SeNSS has teamed up with the ARIES Doctoral Training Partnership, funded by the Natural Environment Research Council, to fund a joint studentship. Our successful applicant will be working on an interdisciplinary project, sited at the boundaries of NERC and ESRC research, and will have the opportunity to access training and other benefits from across both the SeNSS and ARIES consortia.


Please check back here on 1 November for details of our next competition.


If you would like to see the research projects which were advertised for 2019/20 to get an idea of the kind of studentships that might be available, please scroll through the three supervisor-led projects below.

Delivering Effective Marine Protected Areas – Backing the Blue Belt through Governance Structures

A CASE project with the Marine Management Organisation

Host Institution: University of Essex

Supervisors: Dr Tom Cameron (School of Biological Sciences, University of Essex), Dr Gina Yannitell Reinhardt (Department of Government, University of Essex), and Dr Michelle Taylor (School of Biological Sciences, University of Essex)

CASE Supervisor: Dr Christopher Sweeting (Marine Management Organisation)

Research Project: Environmental sustainability is an important current issue. Marine conservation is key to sustaining our natural and environmental resources. The conservation of marine species such as porpoises and flame shells, or marine features such as seagrass and chalk reefs, often takes place through Marine Protected Areas (MPAs, Lown et al 2018). Some MPAs perform quite well in preserving and sustaining resources, but others perform much worse. Why is that?

For more information, click here.

Innovative adaptive coastal governance: the Bacton-Walcott Sandscaping Scheme

A CASE project with North Norfolk District Council, collaboration with Royal HaskoningDHV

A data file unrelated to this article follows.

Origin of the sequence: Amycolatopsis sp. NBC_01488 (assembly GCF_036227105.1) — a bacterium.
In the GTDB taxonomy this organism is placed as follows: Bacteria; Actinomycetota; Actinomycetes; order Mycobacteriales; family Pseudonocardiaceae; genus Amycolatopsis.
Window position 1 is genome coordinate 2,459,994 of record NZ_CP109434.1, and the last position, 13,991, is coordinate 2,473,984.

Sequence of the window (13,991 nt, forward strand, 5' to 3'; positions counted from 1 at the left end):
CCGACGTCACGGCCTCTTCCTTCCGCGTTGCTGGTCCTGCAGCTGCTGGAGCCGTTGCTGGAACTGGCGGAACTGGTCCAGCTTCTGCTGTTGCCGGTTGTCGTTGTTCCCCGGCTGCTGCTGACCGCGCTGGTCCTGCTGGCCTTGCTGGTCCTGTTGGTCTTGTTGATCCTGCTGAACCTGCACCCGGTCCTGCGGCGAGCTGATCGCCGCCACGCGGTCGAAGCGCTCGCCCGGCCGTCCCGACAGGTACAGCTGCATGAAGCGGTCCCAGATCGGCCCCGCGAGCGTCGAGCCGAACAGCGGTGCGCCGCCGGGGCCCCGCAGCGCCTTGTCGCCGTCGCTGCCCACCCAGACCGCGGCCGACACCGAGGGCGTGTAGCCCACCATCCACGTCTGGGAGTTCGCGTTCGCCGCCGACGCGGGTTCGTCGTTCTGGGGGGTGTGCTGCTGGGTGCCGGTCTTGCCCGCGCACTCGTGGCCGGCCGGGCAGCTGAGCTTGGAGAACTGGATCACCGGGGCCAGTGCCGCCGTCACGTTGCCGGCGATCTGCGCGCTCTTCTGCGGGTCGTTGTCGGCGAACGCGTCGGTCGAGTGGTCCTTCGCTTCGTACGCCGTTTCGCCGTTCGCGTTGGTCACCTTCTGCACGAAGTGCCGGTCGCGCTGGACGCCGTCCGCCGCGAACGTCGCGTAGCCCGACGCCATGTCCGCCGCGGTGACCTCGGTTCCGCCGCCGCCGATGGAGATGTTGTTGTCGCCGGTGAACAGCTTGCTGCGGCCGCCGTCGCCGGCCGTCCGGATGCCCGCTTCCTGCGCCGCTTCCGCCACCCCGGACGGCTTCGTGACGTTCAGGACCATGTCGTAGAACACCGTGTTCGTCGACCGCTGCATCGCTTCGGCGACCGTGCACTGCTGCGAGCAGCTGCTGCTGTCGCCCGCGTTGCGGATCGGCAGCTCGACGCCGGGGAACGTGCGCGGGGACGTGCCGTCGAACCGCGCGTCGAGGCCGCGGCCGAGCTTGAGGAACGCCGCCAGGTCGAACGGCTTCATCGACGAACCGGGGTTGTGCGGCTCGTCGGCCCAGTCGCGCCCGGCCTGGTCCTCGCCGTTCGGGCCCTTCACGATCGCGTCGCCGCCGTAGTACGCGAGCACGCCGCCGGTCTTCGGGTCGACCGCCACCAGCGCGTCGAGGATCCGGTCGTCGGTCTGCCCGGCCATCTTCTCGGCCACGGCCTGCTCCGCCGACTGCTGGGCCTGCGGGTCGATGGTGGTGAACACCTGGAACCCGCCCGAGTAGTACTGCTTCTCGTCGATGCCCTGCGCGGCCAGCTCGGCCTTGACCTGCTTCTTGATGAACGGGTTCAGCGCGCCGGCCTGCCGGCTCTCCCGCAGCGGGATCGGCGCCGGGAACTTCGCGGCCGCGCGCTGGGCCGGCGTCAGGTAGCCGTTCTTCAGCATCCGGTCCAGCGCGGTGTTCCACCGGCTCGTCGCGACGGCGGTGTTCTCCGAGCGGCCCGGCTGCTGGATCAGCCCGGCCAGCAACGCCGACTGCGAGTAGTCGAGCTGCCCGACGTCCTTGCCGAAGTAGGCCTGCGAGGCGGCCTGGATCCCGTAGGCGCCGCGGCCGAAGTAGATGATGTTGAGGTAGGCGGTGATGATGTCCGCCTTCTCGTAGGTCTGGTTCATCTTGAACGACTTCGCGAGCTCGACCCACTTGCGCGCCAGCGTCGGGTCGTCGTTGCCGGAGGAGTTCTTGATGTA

Host Institution: University of East Anglia

Supervisors: Dr Trevor Tolhurst (School of Environmental Sciences, University of East Anglia), Dr Candice Howarth (School of Hospitality and Tourism Management, University of Surrey), and Dr Irene Lorenzoni (School of Environmental Sciences, University of Essex)

Research project: Rising sea levels and other effects of climate change are exacerbating coastal change internationally. Recognition of the benefits of coastal defences that work with natural processes has resulted in a shift towards ‘soft’ coastal protection. What are the benefits, impacts and implications for society?

For more information, click here.

Finding the Feel-Good Factor: Relating Human Subjective Wellbeing to Biodiversity

A CASE project with Natural England and RSPB

Host Institution: University of Kent

Supervisors: Dr Zoe Davies (Ecology and Conservation, University of Kent), Prof. Jay Mistry (Human Geography, Royal Holloway University of London), Dr. Robert Fish (Human Geography, University of Kent), Dr. Martin Dallimer (University of Leeds), and Dr. Katherine Irvine (James Hutton Institute)

Case supervisors: Dr. Richard Bradbury (RSPB) and Dr. Dave Stone (Natural England)

Research project: We live in a time of profound environmental change. Phenomena such as urbanisation and agricultural intensification are degrading ecosystems and decreasing biodiversity. Yet, while it is widely asserted in research, policy and practice arenas that interacting with nature is fundamental to human subjective wellbeing, there is little evidence characterising how biodiversity underpins this accepted truth. This PhD tackles this challenging problem by working across the disciplines of human geography, environmental psychology and ecology.

For more information, click here.